The UK’s electric bus fleet is set to become the largest in Europe by 2024, with numbers projected to grow by almost 180%.
Risks associated with fire safety
The primary technology fuelling our electric buses is the lithium-ion (Li-ion) battery, and, although much more sustainable, these batteries are bringing about fresh fire safety risks to the transport sector. If they become damaged in any way – through overcharging, mechanical failure, physical impact, or overvoltage, for example – the fire safety consequences can be severe.
Traditional suppression systems, designed for combustion engines, will only go so far in effectively preventing fire risks for electric buses and coaches. James Mountain, sales and marketing director, Fire Shield Systems, discusses the unique fire risks associated with EV bus fleets, and explores the practical steps managers, operators and OEMs can take to mitigate these.
The rising risk
Major cities like London, Coventry, and Oxford are pioneering the way for electric bus adoption. However, many cities across the UK are setting out clear measures through low-emission zones to improve public health and reduce air pollution, which is impacting the use of HGVs, buses, taxis, and private cars.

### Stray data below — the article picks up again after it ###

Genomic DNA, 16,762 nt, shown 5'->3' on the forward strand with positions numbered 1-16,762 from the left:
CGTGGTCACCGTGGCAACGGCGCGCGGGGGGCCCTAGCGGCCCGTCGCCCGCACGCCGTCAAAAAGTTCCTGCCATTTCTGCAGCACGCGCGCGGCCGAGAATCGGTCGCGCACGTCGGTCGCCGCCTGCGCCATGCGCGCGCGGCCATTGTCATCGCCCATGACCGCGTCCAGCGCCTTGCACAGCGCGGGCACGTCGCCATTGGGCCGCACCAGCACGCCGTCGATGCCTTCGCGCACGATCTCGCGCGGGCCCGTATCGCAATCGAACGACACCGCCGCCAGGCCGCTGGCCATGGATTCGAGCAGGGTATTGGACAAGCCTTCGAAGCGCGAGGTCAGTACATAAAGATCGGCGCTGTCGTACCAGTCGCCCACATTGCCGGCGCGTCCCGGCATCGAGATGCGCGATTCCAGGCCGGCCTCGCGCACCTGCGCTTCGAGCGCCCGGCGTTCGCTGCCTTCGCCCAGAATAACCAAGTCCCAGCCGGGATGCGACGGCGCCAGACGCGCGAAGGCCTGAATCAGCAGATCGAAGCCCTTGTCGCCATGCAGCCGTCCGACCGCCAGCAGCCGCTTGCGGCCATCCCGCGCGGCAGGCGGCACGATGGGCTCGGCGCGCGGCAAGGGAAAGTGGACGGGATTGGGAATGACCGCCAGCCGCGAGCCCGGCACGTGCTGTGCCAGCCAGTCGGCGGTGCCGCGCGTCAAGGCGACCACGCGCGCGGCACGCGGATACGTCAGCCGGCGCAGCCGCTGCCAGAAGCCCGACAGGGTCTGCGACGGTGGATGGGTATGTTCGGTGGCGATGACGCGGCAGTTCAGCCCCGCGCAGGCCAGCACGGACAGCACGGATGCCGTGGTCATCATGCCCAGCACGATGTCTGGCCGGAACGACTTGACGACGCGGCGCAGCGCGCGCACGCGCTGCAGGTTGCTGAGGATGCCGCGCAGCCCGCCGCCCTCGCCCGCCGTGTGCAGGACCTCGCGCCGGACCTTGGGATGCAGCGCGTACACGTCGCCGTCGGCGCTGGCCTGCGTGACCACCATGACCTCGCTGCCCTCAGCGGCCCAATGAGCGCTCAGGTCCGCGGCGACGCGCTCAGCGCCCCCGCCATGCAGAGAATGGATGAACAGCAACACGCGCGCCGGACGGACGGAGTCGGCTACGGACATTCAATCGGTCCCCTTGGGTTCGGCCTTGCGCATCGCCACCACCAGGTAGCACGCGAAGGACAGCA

The ZEBRA scheme is making up to £120 million available to cities, which will deliver up to 500 zero-emission buses
The Zero-Emission Buses Regional Area (ZEBRA) scheme is making up to £120 million available to cities, which will deliver up to 500 zero-emission buses. This supports the UK government’s wider pledge to introduce 4,000 zero-emission buses.
As the number of EV buses across the UK – supported by these government-backed schemes – is set to continue to grow exponentially over the next few years, we must be thinking about the implications of these vehicles on traditional fire safety measures.
Li-ion batteries: A unique challenge
Most commonly powered by li-ion batteries, EV buses and coaches are largely considered as a safe and sustainable alternative to traditional combustion engine vehicles. However, Li-ion batteries carry their safety risks, which – if not addressed carefully – can lead to much more severe risks for bus fleets and passengers.
If these batteries are exposed to high temperatures, overcharging, and mechanical failure or subject to physical impact, they can be caused by to internally short circuit. In turn, the battery then produces excess heat, triggering a chemical reaction within its cells. This is referred to as ‘thermal runaway’, a state where excess heat in a battery produces more heat, leading to ignition, carbon monoxide, and other toxic gas emissions, and, in some scenarios, large explosions.
Electric battery fires
Although electric battery fires are much less common, when they do occur, they can be highly dangerous
When in thermal runaway, a battery can produce its source of oxygen from within its cells. This propels flames and makes traditional fire suppression methods less effective.